The Shutter Island movie is very good. It does not stray from the book and is beautifully filmed (as one would expect from Scorsese). Additionally, it is the first movie I've seen Leo DeCarpio in that I've not wanted to smack him-- just one of those gut reactions.

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Theowyn
Looney

1078 Posts

Posted - 06/28/2010 :  17:22:09  Show Profile  Reply with Quote
quote:
Originally posted by Siobhan

quote:
But think about what youíre saying, Siobhan. Do you truly believe dying is preferable to living? What if one of your dear friends or relatives made a terrible mistake that cost the life of someone they loved? Would you really say, "Well, they're better off dead."? Surely not.
Actually, yes, I suppose that is what I'm saying. If the guilt and regret crippled their lives, regardless of counseling etc., I wouldn't have them go through that.
Fair enough and I actually agree with you in the context you refer to; those extreme cases such as Teddyís. But I see no evidence that Snapeís case comes close to being this severe.

quote:
All I'm saying is that JKR's ending for Snape (without any added resolution to his problems) came down to a choice between life or death... Considering the two paths, I'd rather think that she chose the better one than think Snape might have a continuing torturous century of existence.
And this is perhaps what colors our opposing views. I have no reason to think JKR made the better choice here. Given that she decided at the last minute to kill Remus and Tonks off stage just so their son, a character we never get to know or care about, could grow up an orphan like Harry, again completely, irrelevantly off stage, tells me that doing right by her characters wasnít at the top of JKRís agenda. I wonít even go into Fred and George. And these were characters she liked!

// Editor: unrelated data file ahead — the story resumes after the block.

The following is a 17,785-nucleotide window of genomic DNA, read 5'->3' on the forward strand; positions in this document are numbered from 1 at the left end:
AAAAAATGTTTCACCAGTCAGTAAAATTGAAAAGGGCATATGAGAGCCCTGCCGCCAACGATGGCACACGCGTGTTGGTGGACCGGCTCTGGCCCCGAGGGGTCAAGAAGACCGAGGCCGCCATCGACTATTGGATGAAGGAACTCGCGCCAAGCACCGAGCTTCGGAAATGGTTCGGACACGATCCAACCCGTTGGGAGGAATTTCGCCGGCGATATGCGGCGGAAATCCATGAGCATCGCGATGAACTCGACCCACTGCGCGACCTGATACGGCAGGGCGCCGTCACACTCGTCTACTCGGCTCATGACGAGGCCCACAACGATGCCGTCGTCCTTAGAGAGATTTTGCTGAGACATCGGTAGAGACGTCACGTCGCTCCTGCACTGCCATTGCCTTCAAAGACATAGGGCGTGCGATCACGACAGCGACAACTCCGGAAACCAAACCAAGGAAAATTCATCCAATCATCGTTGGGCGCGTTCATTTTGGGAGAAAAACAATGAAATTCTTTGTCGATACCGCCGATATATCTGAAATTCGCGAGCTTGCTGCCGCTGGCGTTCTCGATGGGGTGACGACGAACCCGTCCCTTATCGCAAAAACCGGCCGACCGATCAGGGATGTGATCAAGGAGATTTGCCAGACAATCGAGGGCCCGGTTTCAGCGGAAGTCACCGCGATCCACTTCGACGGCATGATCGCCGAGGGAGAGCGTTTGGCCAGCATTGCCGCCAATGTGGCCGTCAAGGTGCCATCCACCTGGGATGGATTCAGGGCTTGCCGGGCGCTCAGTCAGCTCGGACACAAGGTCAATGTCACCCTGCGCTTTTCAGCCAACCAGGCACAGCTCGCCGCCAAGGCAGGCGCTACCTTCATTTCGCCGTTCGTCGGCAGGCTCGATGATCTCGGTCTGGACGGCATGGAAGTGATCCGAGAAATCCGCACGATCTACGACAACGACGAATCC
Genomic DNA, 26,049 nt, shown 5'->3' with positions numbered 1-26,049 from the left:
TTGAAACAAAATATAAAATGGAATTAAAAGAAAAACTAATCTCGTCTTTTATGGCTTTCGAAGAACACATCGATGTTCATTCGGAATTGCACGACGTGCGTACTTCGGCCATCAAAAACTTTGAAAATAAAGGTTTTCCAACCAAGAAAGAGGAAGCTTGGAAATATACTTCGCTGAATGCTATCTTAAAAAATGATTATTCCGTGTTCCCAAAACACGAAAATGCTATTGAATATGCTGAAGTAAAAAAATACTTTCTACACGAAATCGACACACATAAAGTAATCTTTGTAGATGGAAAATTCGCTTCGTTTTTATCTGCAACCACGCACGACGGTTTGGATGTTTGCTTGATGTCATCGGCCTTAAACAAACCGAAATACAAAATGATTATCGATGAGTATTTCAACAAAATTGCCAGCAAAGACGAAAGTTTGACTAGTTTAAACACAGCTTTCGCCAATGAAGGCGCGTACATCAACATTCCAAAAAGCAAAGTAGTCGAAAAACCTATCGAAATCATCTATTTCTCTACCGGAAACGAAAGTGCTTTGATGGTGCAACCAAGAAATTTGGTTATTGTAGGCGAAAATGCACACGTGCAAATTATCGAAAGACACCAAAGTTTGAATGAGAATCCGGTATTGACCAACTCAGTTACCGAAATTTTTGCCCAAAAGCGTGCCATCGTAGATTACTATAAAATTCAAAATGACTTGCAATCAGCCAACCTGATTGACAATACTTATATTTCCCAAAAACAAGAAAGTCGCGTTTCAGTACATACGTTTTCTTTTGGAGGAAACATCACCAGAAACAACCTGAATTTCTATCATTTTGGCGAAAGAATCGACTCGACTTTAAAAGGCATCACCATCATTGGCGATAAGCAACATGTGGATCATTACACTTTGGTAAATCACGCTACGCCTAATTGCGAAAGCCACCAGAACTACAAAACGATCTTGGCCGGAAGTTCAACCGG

She hated Snape. Saying he didnít get a portrait at Hogwarts because he had ďabandoned his postĒ typifies her contempt for the man and makes her claim that she understands him well seem absurd. You think she actually cared about doing what was best for him? Iíd bet money the other way. Snapeís death was designed to show Voldemortís brutal lack of concern for even his most faithful servants and to bring out Snape's back story without Harry having to actually talk to the man. Plus, killing people off right and left was the name of the game in DH and all that blood was just so dramatic. Thatís all there was to it. There was no deep consideration of Snapeís psyche. Absolutely none.

If we set aside the expectation that JKR was doing what was best for Snape then the man seems far more like Dumbledore than Teddy. I understand what you mean about someone hanging on long enough to fulfill their duty and then falling apart, but try as I might, I canít picture Snape doing this. If he hadnít already broken by the end of DH, I canít imagine him doing so afterwards.

To begin with, we need to evaluate Snape apart from his guilt. Snape was never an outgoing, popular person. By all accounts Lily was the only close friend he ever had. At Hogwarts he found his raison díÍtre in his studies. He was an awkward loner as a teenager and thereís no reason to think he would have ever become anything other than the reserved and private man we knew him to be as an adult. Most importantly, while he was in love with Lily, that love remained unrequited. Even if Snape had never had any part in Lilyís death, he would almost certainly have lived a solitary life of academic pursuits. Not the life most of us might choose, but one that suited him and would certainly be preferable to an early death.

This is the standard against which his post-Voldemort life must be judged. Would Snape have found an abundance of friendship and love? Of course not, but he was never going to have that in the first place. And he knew it. He was used to being an outcast and being whispered about behind his back. He learned very early to ignore the nasty things people said about him and to focus on his own achievements. He didnít join the DEs to find friendship, but respect for his considerable intellect and talents. Thatís key.